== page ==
To promote its new LINK LED light bulbs and home lighting suite, GE released a new spot featuring Jeff Goldblum as the fictional character Terry Quattro–a self-obsessed “famous person” who aims to teach everyday folks what life can be like with LINK.
The ad is willfully bizarre, and was the brain-child of BBDO New York and directed by so-called “discomfort comedy” duo “Tim and Eric” (Tim Heidecker and Eric Wareheim).
The ad is something that just needs to be watched:
Why It’s Hot:
BBDO and GE recognized that in order to get people excited about something so standard as light bulbs, there needed to be a [big] twist. By enlisting Tim and Eric for this spot, the LINK team was destined to break through the clutter and go viral, given their odd-ball aesthetic. In a single day, the video has racked up over 300K views on YouTube.
Hyundai’s “Empty Car Convoy” video release is finally beginning to gain traction on the Internet, after more than a month since it was first posted to the company’s YouTube channel. Aided by PR efforts through blogs like PSFK, the company has helped push “Empty Car Convoy” to viral status, with over 8 million views to-date.
“Empy Car Convoy” depicts stunt driver Buddy Joe driving blindfolded to showcase a set of new safety features in its 2015 Genesis vehicle. The video does a great job of integrating the features within the window, while not taking away from the stunt’s action.
Why It’s Hot
2014 seems to have been the year of the viral marketing stunt video for automakers. Though it was first released in June, Hyundai’s “Empty Car Convoy” joins the ranks of other makers like BMW and Volvo in a broader trend of leveraging online video to shock and entertain audiences around clear brand objectives.
Viral videos are certainly good for reinforcing brand goals and showcasing products in a new light, but does the “slowness of infection” around “Empty Car Convoy” suggest that the category of stunt videos is becoming seen as “ordinary” among many consumers? Or, does it just mean that to marketers may need to think supplementary promotional strategies involving PR and outreach to help their videos gain the views needed to go viral?
A few weeks back, drones buzzed up to high-rises under construction in Singapore and dropped off cans of Coke to the migrant workers building the towers. Tucked into the care packages were 2,734 messages from Singaporeans thanking the tradesmen for their hard work. The idea was to link two communities that don’t often come into contact – Singaporean nationals and the migrant workers who travel far from their countries to build the city-state’s apartment buildings, offices and schools. Ogilvy & Mather Singapore and a non-profit, the Singapore Kindness Movement, worked with Coca-Cola on the project, dubbed “Happiness From the Skies.”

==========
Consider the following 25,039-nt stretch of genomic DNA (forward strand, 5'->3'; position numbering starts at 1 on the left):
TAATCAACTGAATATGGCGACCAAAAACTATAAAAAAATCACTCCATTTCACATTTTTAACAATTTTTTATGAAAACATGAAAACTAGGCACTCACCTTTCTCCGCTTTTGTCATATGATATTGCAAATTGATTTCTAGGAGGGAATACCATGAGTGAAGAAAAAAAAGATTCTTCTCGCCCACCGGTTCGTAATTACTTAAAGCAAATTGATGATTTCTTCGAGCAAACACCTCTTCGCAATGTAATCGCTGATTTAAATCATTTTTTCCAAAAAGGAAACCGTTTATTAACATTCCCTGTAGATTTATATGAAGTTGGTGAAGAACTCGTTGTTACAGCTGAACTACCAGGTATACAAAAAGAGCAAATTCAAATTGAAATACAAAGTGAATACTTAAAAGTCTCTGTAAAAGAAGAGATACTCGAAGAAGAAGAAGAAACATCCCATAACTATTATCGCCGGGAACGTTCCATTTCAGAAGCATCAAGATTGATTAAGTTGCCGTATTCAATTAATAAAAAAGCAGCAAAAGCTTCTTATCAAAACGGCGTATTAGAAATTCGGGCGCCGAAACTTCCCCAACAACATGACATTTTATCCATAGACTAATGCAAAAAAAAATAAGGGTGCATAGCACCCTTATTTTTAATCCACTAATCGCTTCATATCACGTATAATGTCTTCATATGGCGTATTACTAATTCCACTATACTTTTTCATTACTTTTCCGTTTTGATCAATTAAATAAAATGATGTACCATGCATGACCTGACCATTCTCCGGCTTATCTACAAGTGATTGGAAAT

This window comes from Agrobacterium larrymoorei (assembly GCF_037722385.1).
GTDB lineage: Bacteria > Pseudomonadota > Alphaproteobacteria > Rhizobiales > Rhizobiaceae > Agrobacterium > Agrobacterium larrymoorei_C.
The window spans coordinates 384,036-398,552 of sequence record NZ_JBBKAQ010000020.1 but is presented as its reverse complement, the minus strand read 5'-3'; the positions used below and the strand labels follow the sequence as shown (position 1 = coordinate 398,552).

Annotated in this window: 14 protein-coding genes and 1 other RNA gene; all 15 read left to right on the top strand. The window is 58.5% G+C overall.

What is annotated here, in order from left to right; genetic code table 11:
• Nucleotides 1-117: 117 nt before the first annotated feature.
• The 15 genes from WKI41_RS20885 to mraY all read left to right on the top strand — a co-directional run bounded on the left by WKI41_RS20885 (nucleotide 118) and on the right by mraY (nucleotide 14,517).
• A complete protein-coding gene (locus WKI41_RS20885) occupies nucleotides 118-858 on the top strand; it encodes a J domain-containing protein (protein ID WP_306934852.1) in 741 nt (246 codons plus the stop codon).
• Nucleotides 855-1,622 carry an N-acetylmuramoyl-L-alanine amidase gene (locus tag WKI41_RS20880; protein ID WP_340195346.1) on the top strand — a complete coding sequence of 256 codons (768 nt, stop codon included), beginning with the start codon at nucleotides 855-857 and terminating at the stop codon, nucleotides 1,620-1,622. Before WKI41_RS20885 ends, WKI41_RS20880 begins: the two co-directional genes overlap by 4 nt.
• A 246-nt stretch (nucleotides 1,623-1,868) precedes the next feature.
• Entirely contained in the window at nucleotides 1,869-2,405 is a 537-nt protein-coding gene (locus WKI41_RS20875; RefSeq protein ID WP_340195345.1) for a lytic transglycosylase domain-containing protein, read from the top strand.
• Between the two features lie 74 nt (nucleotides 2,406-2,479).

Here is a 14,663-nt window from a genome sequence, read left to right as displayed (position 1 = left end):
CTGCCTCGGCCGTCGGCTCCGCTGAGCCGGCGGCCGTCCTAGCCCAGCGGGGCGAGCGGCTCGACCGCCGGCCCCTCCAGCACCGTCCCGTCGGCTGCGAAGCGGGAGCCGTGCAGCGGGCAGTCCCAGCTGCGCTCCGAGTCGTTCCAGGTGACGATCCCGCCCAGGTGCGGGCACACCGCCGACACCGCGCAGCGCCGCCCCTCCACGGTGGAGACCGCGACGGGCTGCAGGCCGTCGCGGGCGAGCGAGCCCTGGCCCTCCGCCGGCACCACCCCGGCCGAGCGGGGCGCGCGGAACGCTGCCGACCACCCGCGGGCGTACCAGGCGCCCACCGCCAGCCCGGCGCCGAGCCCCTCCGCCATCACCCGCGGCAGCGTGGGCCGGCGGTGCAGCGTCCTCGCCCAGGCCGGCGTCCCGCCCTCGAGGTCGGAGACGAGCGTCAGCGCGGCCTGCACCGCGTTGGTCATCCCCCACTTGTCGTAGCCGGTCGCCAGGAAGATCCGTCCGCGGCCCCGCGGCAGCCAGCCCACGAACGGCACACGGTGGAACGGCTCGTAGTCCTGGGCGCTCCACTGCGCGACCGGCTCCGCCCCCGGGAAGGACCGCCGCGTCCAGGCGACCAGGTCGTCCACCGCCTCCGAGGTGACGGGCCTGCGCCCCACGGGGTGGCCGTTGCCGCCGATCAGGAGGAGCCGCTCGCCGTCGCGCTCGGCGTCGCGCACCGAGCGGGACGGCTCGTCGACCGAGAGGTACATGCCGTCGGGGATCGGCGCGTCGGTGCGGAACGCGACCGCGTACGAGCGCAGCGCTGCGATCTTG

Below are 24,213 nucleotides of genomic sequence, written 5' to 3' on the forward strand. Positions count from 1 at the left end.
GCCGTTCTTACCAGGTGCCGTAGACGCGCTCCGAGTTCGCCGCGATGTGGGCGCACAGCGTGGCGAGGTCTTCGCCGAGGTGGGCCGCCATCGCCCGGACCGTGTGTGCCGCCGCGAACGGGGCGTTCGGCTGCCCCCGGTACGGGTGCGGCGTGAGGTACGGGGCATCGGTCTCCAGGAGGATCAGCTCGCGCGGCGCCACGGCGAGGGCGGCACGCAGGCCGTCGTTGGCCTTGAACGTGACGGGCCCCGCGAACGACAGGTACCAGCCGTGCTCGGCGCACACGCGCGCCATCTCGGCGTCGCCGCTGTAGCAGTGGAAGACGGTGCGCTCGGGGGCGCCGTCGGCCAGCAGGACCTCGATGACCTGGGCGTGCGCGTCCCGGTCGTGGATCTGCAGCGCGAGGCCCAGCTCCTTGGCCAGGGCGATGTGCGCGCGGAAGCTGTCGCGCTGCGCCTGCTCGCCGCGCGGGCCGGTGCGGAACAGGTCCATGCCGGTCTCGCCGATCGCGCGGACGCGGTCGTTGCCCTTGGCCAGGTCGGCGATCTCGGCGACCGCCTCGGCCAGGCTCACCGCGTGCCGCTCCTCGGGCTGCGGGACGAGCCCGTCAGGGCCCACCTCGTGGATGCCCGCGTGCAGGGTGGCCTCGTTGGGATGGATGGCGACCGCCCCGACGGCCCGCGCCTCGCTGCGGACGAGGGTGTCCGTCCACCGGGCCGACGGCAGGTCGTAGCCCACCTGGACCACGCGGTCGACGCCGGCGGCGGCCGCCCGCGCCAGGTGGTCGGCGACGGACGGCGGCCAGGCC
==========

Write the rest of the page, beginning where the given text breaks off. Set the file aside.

It’s part of Coke’s international campaign called “Where Will Happiness Strike Next?”, bringing the brand theme of happiness to places that could use some cheer. (Another Singaporean example from the campaign was a vending machine set up for stressed-out college students during exams — it dispensed Cokes if you hugged it.)
Ogilvy homed in on the idea of using drones to reach migrant workers at building sites. Coming from places including India, China, Bangladesh and Myanmar, guest workers make up about a third of the workforce in Singapore, known for its rapid development and high standard of living. The influx of foreign low-wage workers has brought societal tensions and divisions.
Some of Coke’s most memorable viral videos in recent years have come from Asia: The brand sent overseas Filipino migrant workers home to their families for Christmas (a real tear-jerker), and it used a cross-border game involving vending machines to connect people in India and Pakistan.
Why it is hot:
Coke is increasingly looking at what cultural role our brands can play, rather than what communication message Coke can deliver. Initiatives like this increase the social relevance of Coca Cola in service of bringing happiness to the world.